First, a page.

My heart and I chatted, and we agreed, this book was short My heart thinks it was also stupid, and after spending some time talking to the wind, I came to agree with my heart Yet, after beginning the journey with this book and despite the words of my heart, something impelled me to continue Surely it had something to teach me The book had a lovely cover made of nicely textured stock that felt good in my hands It offered the added efficiency of a fold over flap something that publishers should make an effort to do, as it makes the use of a bookmark superfluous But I suppose you need the collateral of winning the Guinness World Record for most translated book by a living author, and selling than 65 million copies in than 150 countries as one of the best selling books in history, to get that treatmentmy heart cries In my country, we have an expression one should not judge a book by its cover In this case, this is especially true The prose turned out to be not nearly as nicely textured That is irony This book knows not of irony Still, though, I needed to complete my journey My heart tugged on my sleeve.As I continued my journey, I found that the text inside was set in a pleasing font I could find no typos, which are always a portent of doom So I kept going I found the words that the font expressed were simple and easy to read As I read them before falling to sleep each night, they neither challenged me nor troubled my dreams Many people, I believe, enjoy this in a book, in the same way that they enjoy Hostess Twinkies They are filled up with calories, which causes their bodies to believe that they have been fed a nutritious meal, when in fact their brains are lulled into sheep like somnambulism They grow fat and stupid er under the illusion that they have received nutrition without ever experiencing the pain of having to cook, and possibly work up a sweat or burn one s fingers.I wondered if this book was possibly dangerous I wondered what kind of people would be deluded into thinking, within the guise of a poorly written but deviously well conceived parable, that this book s philosophy was, in fact, Deep and Meaningful Truth This book, I felt, was perhaps insidiously evil, a force with which I needed to do battle I did not know which weapon to use, as irony appears to be rendered completely ineffective within a 3 metre radius of this book Still, irony and a love of absurdity hovered around me as I searched for the true meaning in this book, and why it appears to offer a powerful message to so many.I consulted the Oracle, known across all the lands by many names She appeared to me in the form of Wikipedia, Queen of All The People s Knowledge Now, there s an alchemist for you Queen Wiki can turn knowledge into nonsense and then back again before your very eyes The perfect Oracle for this book.Queen Wiki turned out to be very entertaining and illuminating in this case I learned that Joe Jonas and Russell Crowe loved this book I glommed on to this as an omen that absurdity was lurking close I interpreted it as a sign that I must continue Again, I was struck by the irony of that, but turning back to the book, this fleeting insight that might have had a grain of real value was immediately squelched I sipped some sweet tea from a crystal goblet, and plodded on through the desert of thought that is this book.This, I felt, was the lesson to be learned in the Middle of the Centre of the Soul of the World, where blank eyed acolytes are led like sheep hmmm to unquestioningly accept and proclaim as truth the vacuous platitudes spouted by crystal wearing, self appointed mystics, psychics, tarot card readers, numerologists, motivational speakers and this author, irony is dead Absurdity goes unrecognized Skepticism is turned back at the gates by ill formed philosophies based on the unwavering power of evangelical groupthink and our species rather fascinating susceptibility to cognitive bias, or errors in thinking, that cause us to believe as truth that which can actually be scientifically validated as false.This book makes a mockery of spirituality and the search for truth and meaning, under the guise of the easy, anxiety quelling New Age philosophies that spoon feed the stupid with Twitter sized bites of nonsense Beliefs like, good things happen to good people All is right in the end If it s not right, it s not the end God doesn t give you anything you can t handle To be shelved between this and this to gather dust and never to be read again Do not trade or give away you ll just be spreading the bullshit.My heart will go on. Utter drivel The book was badly written, righteous, condescending, preachy, and worst of all, the ending was morally questionable All the fables and stories are stolen from elsewhere, religious ideas and spirituality are badly mixed, and everything is so obvious.The book harps on about tapping into the Soul of the World, the Language of the World, about your one true path and other nonsense The basic idea is that if you really want something and listen to your heart , the whole universe will help you achieve it if you only look for omens A questionable idea in a world where people no longer want to work hard and achieve independently.It reads like a really bad self help book written for 8 year old children and disguised as a symbolic parable I read a lot of books and I can safely say this is the worst book I have ever read It s only saving grace was that it was mercifully short. Paulo Coelho S Masterpiece Tells The Mystical Story Of Santiago, An Andalusian Shepherd Boy Who Yearns To Travel In Search Of A Worldly Treasure His Quest Will Lead Him To Riches Far Different And Far Satisfying Than He Ever Imagined Santiago S Journey Teaches Us About The Essential Wisdom Of Listening To Our Hearts, Of Recognizing Opportunity And Learning To Read The Omens Strewn Along Life S Path, And, Most Importantly, To Follow Our Dreams . I hate this book so much I used to work at a hippie vegetarian restaurant where everyone raved about it, so I should have known what a disaster it would be Writing in the style of a fable does not convince me that what the author says is true or profound, this just sucks all around, and people who describe it as magical or inspirational are probably dudes I will not be having a beer with anytime soon This guy, he s probably going to get a Nobel one day, too. The problem with this book is not just that it s bad, which it certainly is, but that there are so many people out there who want to corner you at parties and tell you how it s totally changed their lives In a way you might as well read it just so you can see how feeble minded they must be to get any kind of philosophical nourishment out of this inexhaustible stream of clich s The profound lessons you ll learn from this book amount to nothing than several variations on the theme of only the very ugly is truly beautiful, only the very stupid are really intelligent, only black is white, only up is down etc etc.The writing is too simple to be really bad, but it s the content that gets you By the end of the book you ll want to track down the philosopher s stone yourself and carefully beat Coelho to death with it. I need to start this review by stating 1 I can t stand self help books and 2 I m a feminist no, I don t hate men some men are quite awesome, but I am very conscious of women and our place in the world Short summary mild spoilers A boy named Santiago follows his Personal Legend in traveling from Spain to the Pyramids in Egypt searching for treasure Along the way, he learns the Language of the World the Soul of the World and discovers that the Soul of God is his own soul If the statements in quotes above personal legend , etc fascinate you, then you ll enjoy this book If you think they are hokey and silly, then you ll think this is a terrible book If you think statements such as When you want something, all the universe conspires you to achieve it and All things are one are moving and life changing, you ll love this book If such statements have you rolling your eyes, then this isn t your cup of tea.Its not that I find anything wrong with these messages They are important, but must be balanced with responsibility In my experience, following your dreams or personal legend is not the only way toward wisdom and strength Is the person who struggles to put food on the table every day for his or her family, consciously realizing that he or she may not be following his or her personal legend any less heroic than some traveler who leaves everything and everyone he or she is responsible for to go on a spiritual quest Coelho comes close to labeling such people, as losers in life, which I find completely off the mark as some of these people have the most to offer in terms of wisdom.The issue of responsibility is also part of this book s sexism The main male characters in the novel have Personal Legends they are either seeking them, or have achieved them, or have failed to achieve them But Coelho never mentions Personal Legend with regard to women, other than to say that Fatima, Santiago s fiance, is a part of Santiago s Personal Legend Thats fine, but what about her own Personal Legend Instead of traveling to find her dreams, she is content to sit around, do chores, and stare everyday at the desert to wait for his return This is her fate as a desert women The fact that women don t have Personal Legends is even galling considering the fact that according to Coelho, even minerals such as lead and copper have Personal Legends, allowing them to evolve to something better ie, gold.In the ideal world presented in THE ALCHEMIST, it seems that the job of men is to seek out their personal legends, leaving aside thoughts of family and responsibility, and its the job of women to let them, and pine for their return Of course, someone has to do the unheroic, inconvenient work of taking care of the children, the animals, the elderly, the illIf everyone simply goes off on spiritual quests, deciding they have no responsibility other than to seek their Personal Legends, no one would be taking responsibility for the unglamorous work that simply has to take place for the world to run.On the other hand, what if both men and women are allowed to struggle towards their Personal Legends, and help each other as best as they can towards them, but recognize that their responsibilities may force them to defer, compromise, or even sacrifice their dreams This may seem depressing, but it isn t necessarily Coelho seems to think that Personal Legends are fixed at childhood or at birth, or even before and are not changeable they have to be followed through to the end, no matter how silly But in my experience, many people have chosen to adjust, compromise, and even give up on their dreams, only to find that life grants them something better, or they have a new, better dream to follow, a path providing greater wisdom For me, these people have a realistic, humble, fair, and less cliched vision of the world than Paulo Coelho s vision in THE ALCHEMIST. when you really want something, the whole universe conspires in helping you to achieve it This book has crossed the boundaries of books, and has taken a life of its own, creating a movement all around the globe.Santiago s journey and spiritual quest, the people he meets, the dreams he has, the omens he encounters, and the nature he speaks to, are all things that we can relate to..things that we ve either forgotten about or simply dismissed as childhood fantasies It is all about finding your Personal Legend and pursuing your dream regardless of any hurdles, and about being spiritually connected to the universe, which is part of us, and part of God we are all one.Reading this book always sets me back on the right path towards achieving the dreams I have put on hold We always try to do what everyone expects of us like pursuing a career that you hate just because that is what everyone does Recognizing my personal legend, being able to talk to the trees, sky, ants, the core of the earth, the air particles, and to my heart, feeling a deeper spiritual connection with everything everyone that is around me, feeling God inside me, and not being afraid of failing or facing challenges are just some of the few things this book has given me.It is maktub that Coelho writes this book, shares it with the world, and affect so many lives This masterwork is a legend and a precious treasure. A good parable like The Prodigal Son should comfort the afflicted and afflict the comfortable The problem with this little book is that it does precisely the opposite.Coelho s message and, boy, is this a book with a message is that each of us has his own Personal Legend, and that if we recognize that legend and pursue it sincerely, everything in the Universe which is after all made up wind, stone, trees of the same stuff we are will conspire to help us achieve it Corollaries 1 people who don t recognize their legends are never happy, 2 people who fail to realize their legends are afraid, and 3 people who refuse to pursue their legends, even when they know what they are, are both unhappy and afraid I admit I ve left out a nuance or two here and there, but not many There aren t than three or four nuances in the book I fear that the result of taking such a message seriously will be to make the successful even self satisfied, the narcissistic self absorbed, and the affluent self congratulatory At the same time, those who are unfortunate will blame themselves for their bad fortune, those who lack self esteem will lose what little they have, and the poor will see no, not God, as the beatitude says, but the poor will see they have only themselves to blame.Perhaps I am being too harsh I can see how a few individual young persons, hemmed in by parental expectations and seeking their own paths, may find enough hope and courage here to help them venture forth But I am convinced the damage done by books like this like The Secret, The Celestine Prophecy, and anything ever written by the late Dr Wayne Dyer or, for that matter, anything he may ever choose to channel from beyond the grave is far greater than the little good they may achieve.If you like parables, don t read this book Go read a book of Hasidic tales collected by Martin Buber, a book of Sufi stories collected by Idries Shah, or a book of parables and sayings by Anthony de Mello instead.Or then again, you could just try Jesus Jesus is always good. I feel like everyone LOVES this book, but I was kind of underwhelmed I know that translation affects the quality of writing, but I could not get into this writing style At all I felt like it was totally affected and contrived He was going for this fable parable style, but it seemed to fail miserably The parable like quality was totally contrived, and I thought the moral was pretty stupid Moral everything you want and need is close to home Take chances Follow your personal legacy Then.there was a supernatural element which was just plain dumb Granted, I am not religious I think god fearing people get out of this bc they can take that leap of faith, excuse the phrase If this was supposed to be a story of magic, I may have been into it But it was supposed to be a simple story of knowing yourself And I think, philosophically speaking, when you truly know yourself that is when you truly realize your destiny Why do you need supernatural forces to convey that message This was about realizing your destiny, or personal legacy It could have been done without the hocus pocus, and, yes, the cheese In short, the book attempted to be deep and failed Speaking with the wind and the sun and being a shepherd and getting over personal hardship all as part of a transparent higher plan read personal legacy doesn t make a plot deep A character simply called boy and short sentences doesn t make a story a fable Learning from your flocks and from nature doesn t make a character inexplicably wise I really got nothing out of this book.It is short though The book came very highly recommended Read it to judge the hype for yourself After all, a whole nation, including Bill Clinton who I m into , thought it was a touching account that personally changed them Then again, this is the same country who thought The Celestine Prophesy was worthwhile Gag.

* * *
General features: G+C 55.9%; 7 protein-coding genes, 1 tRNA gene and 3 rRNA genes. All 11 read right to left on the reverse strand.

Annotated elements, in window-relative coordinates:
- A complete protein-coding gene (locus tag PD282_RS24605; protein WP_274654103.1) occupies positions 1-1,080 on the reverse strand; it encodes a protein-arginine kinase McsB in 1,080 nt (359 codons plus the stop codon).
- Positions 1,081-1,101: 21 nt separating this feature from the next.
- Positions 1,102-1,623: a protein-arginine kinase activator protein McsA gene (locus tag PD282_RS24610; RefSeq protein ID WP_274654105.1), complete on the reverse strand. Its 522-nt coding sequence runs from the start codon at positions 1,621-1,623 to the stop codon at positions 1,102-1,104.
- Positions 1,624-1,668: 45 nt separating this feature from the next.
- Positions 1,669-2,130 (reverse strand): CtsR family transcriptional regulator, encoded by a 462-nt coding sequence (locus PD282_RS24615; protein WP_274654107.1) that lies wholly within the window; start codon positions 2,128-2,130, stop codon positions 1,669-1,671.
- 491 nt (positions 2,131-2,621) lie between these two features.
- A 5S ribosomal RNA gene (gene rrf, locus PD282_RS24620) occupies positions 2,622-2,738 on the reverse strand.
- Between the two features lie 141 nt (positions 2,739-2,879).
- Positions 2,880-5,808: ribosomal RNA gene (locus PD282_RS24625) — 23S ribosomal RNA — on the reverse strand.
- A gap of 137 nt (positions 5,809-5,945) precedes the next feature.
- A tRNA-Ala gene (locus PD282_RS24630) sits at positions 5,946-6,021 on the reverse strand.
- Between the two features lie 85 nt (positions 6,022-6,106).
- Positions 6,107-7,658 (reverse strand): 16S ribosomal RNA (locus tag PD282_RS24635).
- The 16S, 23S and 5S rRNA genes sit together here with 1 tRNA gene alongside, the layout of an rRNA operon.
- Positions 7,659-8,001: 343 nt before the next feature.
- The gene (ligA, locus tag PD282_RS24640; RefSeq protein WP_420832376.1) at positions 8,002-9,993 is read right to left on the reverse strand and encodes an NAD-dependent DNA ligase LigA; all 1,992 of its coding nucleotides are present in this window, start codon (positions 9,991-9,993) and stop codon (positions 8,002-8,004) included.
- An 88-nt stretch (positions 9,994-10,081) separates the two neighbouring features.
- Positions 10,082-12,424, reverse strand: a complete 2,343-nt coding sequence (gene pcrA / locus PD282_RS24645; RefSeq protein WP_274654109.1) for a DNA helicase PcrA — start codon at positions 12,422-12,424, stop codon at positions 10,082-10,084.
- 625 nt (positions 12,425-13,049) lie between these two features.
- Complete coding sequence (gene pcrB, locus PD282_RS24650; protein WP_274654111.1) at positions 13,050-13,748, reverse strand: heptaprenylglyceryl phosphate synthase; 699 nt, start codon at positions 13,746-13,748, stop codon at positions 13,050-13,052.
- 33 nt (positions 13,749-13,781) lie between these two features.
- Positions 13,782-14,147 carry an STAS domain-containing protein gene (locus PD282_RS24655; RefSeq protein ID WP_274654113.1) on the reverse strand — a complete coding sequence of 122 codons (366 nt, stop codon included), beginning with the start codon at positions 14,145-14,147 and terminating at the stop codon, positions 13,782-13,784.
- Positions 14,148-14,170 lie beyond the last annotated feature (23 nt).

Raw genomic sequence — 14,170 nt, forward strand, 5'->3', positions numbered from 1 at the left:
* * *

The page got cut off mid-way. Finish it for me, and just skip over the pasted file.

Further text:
The Brazilian author PAULO COELHO was born in 1947 in the city of Rio de Janeiro Before dedicating his life completely to literature, he worked as theatre director and actor, lyricist and journalist In 1986, PAULO COELHO did the pilgrimage to Saint James of Compostella, an experience later to be documented in his book The Pilgrimage In the following year, COELHO published The Alchemist Slow in
- 197 pages
- O Alquimista
- Paulo Coelho
- 15 September 2017 Paulo Coelho